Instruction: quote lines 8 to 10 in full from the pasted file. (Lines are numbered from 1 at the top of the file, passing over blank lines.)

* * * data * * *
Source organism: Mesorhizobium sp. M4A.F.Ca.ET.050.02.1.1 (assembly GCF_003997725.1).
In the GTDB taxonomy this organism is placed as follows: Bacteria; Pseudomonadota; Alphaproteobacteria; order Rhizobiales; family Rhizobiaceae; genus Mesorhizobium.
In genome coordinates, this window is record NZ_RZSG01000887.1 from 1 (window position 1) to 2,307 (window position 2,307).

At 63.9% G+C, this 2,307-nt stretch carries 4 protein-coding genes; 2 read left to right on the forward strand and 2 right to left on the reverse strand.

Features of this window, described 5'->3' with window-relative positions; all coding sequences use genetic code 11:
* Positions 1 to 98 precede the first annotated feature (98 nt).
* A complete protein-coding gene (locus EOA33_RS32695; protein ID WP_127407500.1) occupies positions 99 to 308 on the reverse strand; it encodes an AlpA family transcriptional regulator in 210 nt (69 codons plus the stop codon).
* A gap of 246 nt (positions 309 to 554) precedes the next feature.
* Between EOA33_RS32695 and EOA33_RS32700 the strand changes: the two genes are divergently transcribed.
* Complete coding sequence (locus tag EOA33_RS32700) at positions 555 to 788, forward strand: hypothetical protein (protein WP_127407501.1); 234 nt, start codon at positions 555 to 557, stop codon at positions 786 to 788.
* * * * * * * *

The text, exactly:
* A gap of 246 nt (positions 309 to 554) precedes the next feature.
* Between EOA33_RS32695 and EOA33_RS32700 the strand changes: the two genes are divergently transcribed.
* Complete coding sequence (locus tag EOA33_RS32700) at positions 555 to 788, forward strand: hypothetical protein (protein WP_127407501.1); 234 nt, start codon at positions 555 to 557, stop codon at positions 786 to 788.